Sunday Sentence

The best sentence(s) I’ve read all week, out of context and without commentary. 

He sees nothing. Only the flat evenness of a thousand clouds.

Paul Yoon

“Still a Fire” in The Mountain 

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Friday Reading Rainbow

Sometimes I sink my teeth into one novel and become engrossed in it. Other times I read clusters of books– usually that have some connection to each other. Friends of mine find this to be a disgusting habit and abhor watching me sit at a cafe table and read 10 pages of one thing and abruptly pull out another book. Here’s a cluster that I’m working through now. What do these books have to do with each other? Intimacy? Romance? I think maybe it is something about self-discovery and its interplay with the relationships we carry or break. 

The Mountain ~ Paul Yoon

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I loved Paul Yoon’s Snow Hunters so dreadfully much that I eagerly grabbed this new short story collection from my library shelf and looked around to make sure no one would try to wrestle it from me. His writing seems to be about something in a real yet elusive way. And his sentence-level writing is sparse, intriguing, and inventive. For example, in the first story in The Mountain, called “The Willow and the Moon” he writes,  “He was smaller than I was, but he moved like a dancer to me,” and I think, towards me? Is the character moving closer? But later, he repeats, “He was strong to me,” and I realize that Yoon has embedded perception and in fact love so seamlessly into description that only the repetition explained it. Fantastic craftsmanship.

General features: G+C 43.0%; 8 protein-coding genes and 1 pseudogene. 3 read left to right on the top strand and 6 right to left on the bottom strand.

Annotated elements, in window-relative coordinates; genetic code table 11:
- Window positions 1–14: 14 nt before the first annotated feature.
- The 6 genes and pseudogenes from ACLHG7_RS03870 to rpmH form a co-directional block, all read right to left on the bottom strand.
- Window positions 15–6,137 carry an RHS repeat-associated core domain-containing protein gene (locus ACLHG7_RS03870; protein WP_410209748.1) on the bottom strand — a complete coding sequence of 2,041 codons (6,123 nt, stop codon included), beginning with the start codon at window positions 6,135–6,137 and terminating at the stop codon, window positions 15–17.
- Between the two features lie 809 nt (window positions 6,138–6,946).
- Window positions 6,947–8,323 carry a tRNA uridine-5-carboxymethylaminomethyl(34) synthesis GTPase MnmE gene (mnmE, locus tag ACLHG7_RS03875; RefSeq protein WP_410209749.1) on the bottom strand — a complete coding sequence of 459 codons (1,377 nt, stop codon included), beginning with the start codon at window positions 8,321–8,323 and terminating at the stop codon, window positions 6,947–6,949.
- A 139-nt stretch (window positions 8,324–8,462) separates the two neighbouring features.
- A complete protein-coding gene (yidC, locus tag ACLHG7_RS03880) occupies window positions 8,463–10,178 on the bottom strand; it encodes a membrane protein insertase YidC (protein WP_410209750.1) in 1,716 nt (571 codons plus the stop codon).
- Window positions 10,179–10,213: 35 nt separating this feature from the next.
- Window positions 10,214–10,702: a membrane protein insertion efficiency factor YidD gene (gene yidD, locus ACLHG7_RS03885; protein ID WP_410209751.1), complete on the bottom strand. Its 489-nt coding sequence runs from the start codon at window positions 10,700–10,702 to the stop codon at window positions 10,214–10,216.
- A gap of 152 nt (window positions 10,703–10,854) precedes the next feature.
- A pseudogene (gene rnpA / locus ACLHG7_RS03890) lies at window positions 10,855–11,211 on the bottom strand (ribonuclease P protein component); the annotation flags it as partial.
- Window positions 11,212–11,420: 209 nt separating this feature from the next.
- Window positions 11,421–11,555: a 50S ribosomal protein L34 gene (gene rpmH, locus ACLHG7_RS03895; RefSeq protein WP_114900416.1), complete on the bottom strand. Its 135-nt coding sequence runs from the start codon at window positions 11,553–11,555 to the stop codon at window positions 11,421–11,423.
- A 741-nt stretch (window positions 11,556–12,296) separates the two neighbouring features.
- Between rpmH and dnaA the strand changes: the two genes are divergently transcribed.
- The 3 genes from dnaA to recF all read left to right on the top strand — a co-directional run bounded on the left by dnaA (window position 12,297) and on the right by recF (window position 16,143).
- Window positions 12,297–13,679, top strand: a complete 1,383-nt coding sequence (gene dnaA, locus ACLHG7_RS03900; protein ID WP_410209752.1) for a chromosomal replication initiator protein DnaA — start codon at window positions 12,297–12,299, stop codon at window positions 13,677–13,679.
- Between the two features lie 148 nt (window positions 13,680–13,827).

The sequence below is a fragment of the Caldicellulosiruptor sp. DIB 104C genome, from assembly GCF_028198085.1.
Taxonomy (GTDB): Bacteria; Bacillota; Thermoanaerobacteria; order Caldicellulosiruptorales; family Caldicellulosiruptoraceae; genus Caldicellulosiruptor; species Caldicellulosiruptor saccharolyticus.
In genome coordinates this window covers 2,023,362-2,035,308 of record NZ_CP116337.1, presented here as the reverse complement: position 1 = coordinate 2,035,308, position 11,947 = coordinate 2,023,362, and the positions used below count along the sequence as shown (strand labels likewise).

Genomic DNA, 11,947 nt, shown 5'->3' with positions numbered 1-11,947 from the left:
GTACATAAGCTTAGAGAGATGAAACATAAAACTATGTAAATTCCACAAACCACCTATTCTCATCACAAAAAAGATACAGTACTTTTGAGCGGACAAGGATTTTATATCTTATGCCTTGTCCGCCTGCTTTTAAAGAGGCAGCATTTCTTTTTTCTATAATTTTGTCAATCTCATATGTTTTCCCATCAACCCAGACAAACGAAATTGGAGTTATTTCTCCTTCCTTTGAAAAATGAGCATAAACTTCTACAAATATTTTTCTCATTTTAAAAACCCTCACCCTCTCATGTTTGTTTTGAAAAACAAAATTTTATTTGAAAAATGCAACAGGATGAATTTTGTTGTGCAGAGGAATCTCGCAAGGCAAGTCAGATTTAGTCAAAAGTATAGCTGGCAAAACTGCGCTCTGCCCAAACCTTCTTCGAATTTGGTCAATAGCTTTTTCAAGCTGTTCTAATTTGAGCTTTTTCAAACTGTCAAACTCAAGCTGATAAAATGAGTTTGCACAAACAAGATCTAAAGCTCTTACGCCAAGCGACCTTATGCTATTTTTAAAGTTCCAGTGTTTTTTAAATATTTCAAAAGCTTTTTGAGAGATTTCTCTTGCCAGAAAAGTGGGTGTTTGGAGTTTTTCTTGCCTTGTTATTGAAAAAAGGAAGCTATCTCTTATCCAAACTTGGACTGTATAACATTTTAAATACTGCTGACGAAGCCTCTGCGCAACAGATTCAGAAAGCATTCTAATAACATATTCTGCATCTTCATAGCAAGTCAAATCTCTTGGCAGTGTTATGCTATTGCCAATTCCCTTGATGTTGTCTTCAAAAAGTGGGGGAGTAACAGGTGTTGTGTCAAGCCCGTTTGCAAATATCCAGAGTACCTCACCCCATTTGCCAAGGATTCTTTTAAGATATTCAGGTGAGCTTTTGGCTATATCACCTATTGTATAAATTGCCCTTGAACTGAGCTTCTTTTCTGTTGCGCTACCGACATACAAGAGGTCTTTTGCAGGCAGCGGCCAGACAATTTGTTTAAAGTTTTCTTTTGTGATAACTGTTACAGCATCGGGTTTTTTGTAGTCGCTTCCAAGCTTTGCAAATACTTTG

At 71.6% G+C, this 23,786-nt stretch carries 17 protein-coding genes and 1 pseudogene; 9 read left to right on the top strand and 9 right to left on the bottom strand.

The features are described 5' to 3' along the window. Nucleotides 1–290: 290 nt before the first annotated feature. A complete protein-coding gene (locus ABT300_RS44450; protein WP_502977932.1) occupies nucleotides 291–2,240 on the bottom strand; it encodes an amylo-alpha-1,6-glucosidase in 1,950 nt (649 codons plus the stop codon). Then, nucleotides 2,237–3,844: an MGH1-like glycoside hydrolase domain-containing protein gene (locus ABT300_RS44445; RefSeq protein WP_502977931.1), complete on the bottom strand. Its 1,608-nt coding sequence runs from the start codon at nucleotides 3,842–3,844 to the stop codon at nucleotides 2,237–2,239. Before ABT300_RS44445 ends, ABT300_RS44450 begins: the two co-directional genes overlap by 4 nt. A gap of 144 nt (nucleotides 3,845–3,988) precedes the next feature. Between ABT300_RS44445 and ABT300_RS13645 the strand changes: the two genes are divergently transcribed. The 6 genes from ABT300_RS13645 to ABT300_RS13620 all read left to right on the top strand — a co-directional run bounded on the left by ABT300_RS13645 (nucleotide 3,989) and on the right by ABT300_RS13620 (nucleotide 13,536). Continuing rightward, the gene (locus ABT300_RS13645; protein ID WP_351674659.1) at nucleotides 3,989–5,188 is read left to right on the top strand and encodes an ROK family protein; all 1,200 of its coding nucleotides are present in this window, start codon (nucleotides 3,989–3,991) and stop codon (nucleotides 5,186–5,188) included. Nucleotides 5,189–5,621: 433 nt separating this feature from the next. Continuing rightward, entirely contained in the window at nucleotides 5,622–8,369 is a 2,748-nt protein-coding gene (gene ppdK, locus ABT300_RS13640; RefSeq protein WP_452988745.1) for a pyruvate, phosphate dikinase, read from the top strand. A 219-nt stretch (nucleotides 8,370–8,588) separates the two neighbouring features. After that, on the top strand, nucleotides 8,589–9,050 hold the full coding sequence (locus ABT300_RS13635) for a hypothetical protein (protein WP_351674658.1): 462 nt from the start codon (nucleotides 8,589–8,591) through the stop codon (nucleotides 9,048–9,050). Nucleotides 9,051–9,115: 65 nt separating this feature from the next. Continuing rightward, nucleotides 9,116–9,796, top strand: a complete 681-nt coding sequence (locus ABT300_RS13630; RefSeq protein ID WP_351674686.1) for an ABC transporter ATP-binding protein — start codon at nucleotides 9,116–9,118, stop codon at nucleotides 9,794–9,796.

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Where Angels Fear to Tread ~ E. M. Forster

Light, light, light fiction. We are not plumbing the depths here, people. We are interested in conventionality and propriety, and we are titillated by the breaking of those things. I am reading this book (as I am keenly aware) to gloss over life and I am investing very little in it. However, some good things are happening– characters seem to be reversing their nature as they are explored by others who get to know them. And there’s a duality between Italy and England and the manners of each that Forster played with here, in his first novel (published 1905). If you’ve read A Room with a View, you’ll know that he eventually arrived at a masterful rendering of these themes.

Tremble ~ C.D. Wright

I’m a bit startled by the eroticism of most of Wright’s works here. She is undoubtedly a master. I grasp some of the poems easily, which usually results in a smile and a re-read. Others take me some time to puzzle out, and many are out of reach and I don’t understand them at all– which helps me to understand what my students sometimes feel when we read poetry that they find unforgivingly cryptic.

Writing Down the Bones ~ Natalie Goldberg
Support Independent Bookstores - Visit IndieBound.orgI think I’m a little too analytical to wholeheartedly embrace Goldberg’s methods, which involves zen meditation and letting the writing flow through one in an organic, inspired way. I have not been writing much since school started, and I’m kicking myself a little to do the daily, purposeful practice that Goldberg recommends. Rejoice– today I finished a series of poems that have been brewing for two weeks!

Far From the Madding Crowd ~ Thomas Hardy